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dc.contributor.advisorBreitenbach, E. A.
dc.contributor.authorBrutsaert, Willem
dc.contributor.committeememberWaltz, James P.
dc.contributor.committeememberMorel-Seytoux, H. J.
dc.contributor.committeememberSunada, D. K.
dc.date.accessioned2021-10-12T22:19:00Z
dc.date.available2021-10-12T22:19:00Z
dc.date.issued1970-05
dc.descriptionMay 1970.
dc.descriptionIncludes bibliographic references (pages 95-101).
dc.description.abstractA mathematical analogue of immiscible multiphase flow in porous media is derived considering three compressible fluids -- two liquids and one gas. Isothermal conditions are assumed so that fluid properties such as compressibility, density, viscosity, and solubility of gas in the liquid are functions of fluid pressure only. A well flow computer simulator is developed by discretizing the mathematical analogue with fully implicit finite differences. A Newton iteration scheme is utilized to solve the system of non-linear difference equations. The problem solved in this study is that of free surface gravity well flow, including the effect of partial penetration. A theoretically accurate solution is obtained concluding that unconfined well flow is a multiphase flow phenomenon affecting aquifer response. The importance of capillarity, of air dissolved in water, or water compressibility, as well as the effect of the multiphase flow approach upon the shape of the free surface are discussed. Practically, it is concluded that confined well flow analyses do not apply to free surface gravity well flow problems.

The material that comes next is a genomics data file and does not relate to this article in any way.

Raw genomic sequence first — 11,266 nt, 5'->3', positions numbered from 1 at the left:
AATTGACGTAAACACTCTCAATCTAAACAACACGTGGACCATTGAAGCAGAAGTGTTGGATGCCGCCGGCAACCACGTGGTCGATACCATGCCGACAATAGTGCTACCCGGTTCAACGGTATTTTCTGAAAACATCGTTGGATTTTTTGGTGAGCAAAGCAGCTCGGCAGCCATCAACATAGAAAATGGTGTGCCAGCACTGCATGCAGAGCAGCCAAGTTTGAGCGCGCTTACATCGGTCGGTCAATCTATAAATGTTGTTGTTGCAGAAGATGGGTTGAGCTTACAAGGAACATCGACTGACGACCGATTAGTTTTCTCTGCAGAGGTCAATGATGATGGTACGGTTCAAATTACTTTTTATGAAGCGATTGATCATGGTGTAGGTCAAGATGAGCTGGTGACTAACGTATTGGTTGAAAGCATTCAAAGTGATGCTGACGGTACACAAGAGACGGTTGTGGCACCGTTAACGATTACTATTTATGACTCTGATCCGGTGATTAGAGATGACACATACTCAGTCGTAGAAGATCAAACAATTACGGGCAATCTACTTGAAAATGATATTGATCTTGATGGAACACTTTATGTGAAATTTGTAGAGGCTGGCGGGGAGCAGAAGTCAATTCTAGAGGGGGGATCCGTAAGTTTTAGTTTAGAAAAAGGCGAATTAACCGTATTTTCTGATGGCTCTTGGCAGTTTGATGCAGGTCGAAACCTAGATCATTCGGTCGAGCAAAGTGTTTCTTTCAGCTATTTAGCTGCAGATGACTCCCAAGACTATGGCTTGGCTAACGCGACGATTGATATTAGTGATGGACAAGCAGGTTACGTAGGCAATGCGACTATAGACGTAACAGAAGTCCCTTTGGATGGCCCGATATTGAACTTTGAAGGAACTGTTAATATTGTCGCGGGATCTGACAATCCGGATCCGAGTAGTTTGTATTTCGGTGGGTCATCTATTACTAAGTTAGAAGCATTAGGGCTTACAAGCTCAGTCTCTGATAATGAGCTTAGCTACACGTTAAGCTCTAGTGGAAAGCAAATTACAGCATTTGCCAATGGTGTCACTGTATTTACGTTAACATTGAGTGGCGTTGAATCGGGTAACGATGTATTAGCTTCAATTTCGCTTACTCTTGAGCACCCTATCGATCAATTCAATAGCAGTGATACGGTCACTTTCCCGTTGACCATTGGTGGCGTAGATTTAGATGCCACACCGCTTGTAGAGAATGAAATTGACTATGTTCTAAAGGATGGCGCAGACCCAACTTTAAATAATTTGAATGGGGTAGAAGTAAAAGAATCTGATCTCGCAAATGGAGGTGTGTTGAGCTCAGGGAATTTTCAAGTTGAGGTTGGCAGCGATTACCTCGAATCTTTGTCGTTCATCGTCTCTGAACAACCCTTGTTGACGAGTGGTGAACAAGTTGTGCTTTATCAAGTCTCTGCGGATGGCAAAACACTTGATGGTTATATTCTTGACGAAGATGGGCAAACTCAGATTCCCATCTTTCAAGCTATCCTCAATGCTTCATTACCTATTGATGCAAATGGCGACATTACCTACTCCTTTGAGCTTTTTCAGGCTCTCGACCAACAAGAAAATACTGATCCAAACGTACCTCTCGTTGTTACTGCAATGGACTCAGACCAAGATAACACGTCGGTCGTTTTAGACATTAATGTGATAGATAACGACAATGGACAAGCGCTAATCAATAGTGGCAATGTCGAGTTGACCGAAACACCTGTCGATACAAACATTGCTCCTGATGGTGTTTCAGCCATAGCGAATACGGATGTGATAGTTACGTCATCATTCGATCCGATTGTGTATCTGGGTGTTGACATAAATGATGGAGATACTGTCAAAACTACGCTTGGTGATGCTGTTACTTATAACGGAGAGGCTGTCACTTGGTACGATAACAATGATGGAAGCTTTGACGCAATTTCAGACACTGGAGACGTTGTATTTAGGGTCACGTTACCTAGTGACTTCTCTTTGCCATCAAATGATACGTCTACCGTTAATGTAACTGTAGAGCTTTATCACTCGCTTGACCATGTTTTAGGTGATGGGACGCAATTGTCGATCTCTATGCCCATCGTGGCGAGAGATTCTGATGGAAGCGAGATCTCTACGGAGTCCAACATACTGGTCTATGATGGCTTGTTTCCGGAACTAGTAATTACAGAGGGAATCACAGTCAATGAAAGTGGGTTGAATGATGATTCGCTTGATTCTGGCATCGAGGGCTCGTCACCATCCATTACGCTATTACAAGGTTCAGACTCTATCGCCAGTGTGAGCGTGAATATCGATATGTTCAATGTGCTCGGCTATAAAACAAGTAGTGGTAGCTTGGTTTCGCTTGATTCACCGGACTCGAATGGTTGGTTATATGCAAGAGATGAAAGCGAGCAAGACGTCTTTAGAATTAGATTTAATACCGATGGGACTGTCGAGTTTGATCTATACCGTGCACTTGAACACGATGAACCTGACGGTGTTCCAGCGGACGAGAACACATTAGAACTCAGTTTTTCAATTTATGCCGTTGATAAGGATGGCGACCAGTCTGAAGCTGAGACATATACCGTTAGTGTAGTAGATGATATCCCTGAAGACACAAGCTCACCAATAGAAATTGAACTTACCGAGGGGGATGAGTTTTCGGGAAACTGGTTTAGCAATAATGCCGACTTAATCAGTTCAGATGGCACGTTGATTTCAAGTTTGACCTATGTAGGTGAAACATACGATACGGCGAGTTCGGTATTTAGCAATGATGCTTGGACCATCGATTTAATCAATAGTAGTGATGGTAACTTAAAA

dc.format.mediumdoctoral dissertations
dc.identifier.urihttps://hdl.handle.net/10217/233949
dc.languageEnglish
dc.publisherColorado State University. Libraries
dc.relationCatalog record number (MMS ID): 991004391089703361
dc.relationQC151.B78
dc.relation.ispartof1950-1979 - CSU Theses and Dissertations
dc.rightsCopyright of the original work is retained by the author.
dc.subject.lcshFluid dynamics
dc.subject.lcshPorosity
dc.titleImmiscible multiphase flow in ground water hydrology: a computer analysis of the well flow problem
dc.typeText
dcterms.rights.dplaThis Item is protected by copyright and/or related rights (https://rightsstatements.org/vocab/InC/1.0/). You are free to use this Item in any way that is permitted by the copyright and related rights legislation that applies to your use. For other uses you need to obtain permission from the rights-holder(s).
thesis.degree.disciplineCivil Engineering
thesis.degree.grantorColorado State University
thesis.degree.levelDoctoral
thesis.degree.nameDoctor of Philosophy (Ph.D)


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